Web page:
Pressure Leaf Filters

There are a number of intermittent batch filters usually called by their trade names. These filters incorporate a number of leaves, each consisting of a metal framework of grooved plates which is covered with a fine wire mesh, or occasionally a filter cloth and often precoated with a layer of cellulose fibres. The process slurry is fed into the filter which is operated under pressure or by suction with a vacuum pump. Because the filters are totally enclosed it is possible to sterilize them with steam. This type of filter is particularly suitable for 'polishing' large volumes of liquids with low solids content or small batch filtrations of valuable solids.

(i) Vertical metal-leaf filter

This filter consists of a number of vertical porous metal leaves mounted on a hollow shaft in a cylindrical pressure vessel. The solids from the slurry gradually build up on the surface of the leaves and the filtrate is removed from the plates via the horizontal hollow shaft. In some designs the hollow shaft can be slowly rotated during filtration. Solids are normally removed at the end of a cycle by blowing air through the shaft and into the filter leaves.

(ii) Horizontal metal-leaf filter

In this filter the metal leaves are mounted on a vertical hollow shaft within a pressure vessel. Often, only the upper surfaces of the leaves are porous. Filtration is continued until the cake fills the space between the disc-shaped leaves or when the operational pressure has become excessive. At the end of a process cycle, the solid cake can be discharged by releasing the pressure and spinning the shaft with a drive motor.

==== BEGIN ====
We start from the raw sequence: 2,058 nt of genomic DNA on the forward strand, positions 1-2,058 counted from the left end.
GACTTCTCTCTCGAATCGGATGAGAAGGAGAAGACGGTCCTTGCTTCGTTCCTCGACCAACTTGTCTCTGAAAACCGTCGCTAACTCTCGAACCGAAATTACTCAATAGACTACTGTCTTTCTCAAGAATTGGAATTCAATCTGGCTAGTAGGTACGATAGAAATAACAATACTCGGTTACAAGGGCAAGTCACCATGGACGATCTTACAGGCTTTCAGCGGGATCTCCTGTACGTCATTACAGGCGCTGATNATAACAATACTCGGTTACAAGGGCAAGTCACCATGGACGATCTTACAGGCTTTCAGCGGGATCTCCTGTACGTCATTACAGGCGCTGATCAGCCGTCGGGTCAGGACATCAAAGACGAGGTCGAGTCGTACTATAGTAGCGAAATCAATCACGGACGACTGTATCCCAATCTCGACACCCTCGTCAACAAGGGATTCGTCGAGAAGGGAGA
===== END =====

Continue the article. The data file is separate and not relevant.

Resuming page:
(iii) Stacked-disc filter

One kind of filter of this type is the Metafilter. This is a very robust device and because there is no filter cloth and the bed is easily replaced, labour costs are low. It consists of a number of precision-made rings which are stacked on a fluted rod (Fig. 10.9). The rings

Outlet

Projections on rings which give the required spacing

Filter rings

Outlet

Projections on rings which give the required spacing

Filter rings

Grooved rod shown broken

End cap

Grooved rod shown broken

End cap

Fig. 10.9a. Metafilter pack (Coulson and Richardson, 1991).

Fig. 10.9b. Rings for metafilter (Coulson and Richardson, 1991).

are assembled on the rods. The assembled stacks are placed in a pressure vessel which can be sterilized if necessary. The packs are normally coated with a thin layer of kieselguhr which is used as a filter aid. During use, the filtrate passes between the discs and is removed through the grooves of the fluted rods, while solids are deposited on the filter coating. Operation is continued until the resistance becomes too high and the solids are removed from the rings by applying back pressure via the fluted rods. Metafilters are primarily used for 'polishing' liquids such as beer.

Continuous filters

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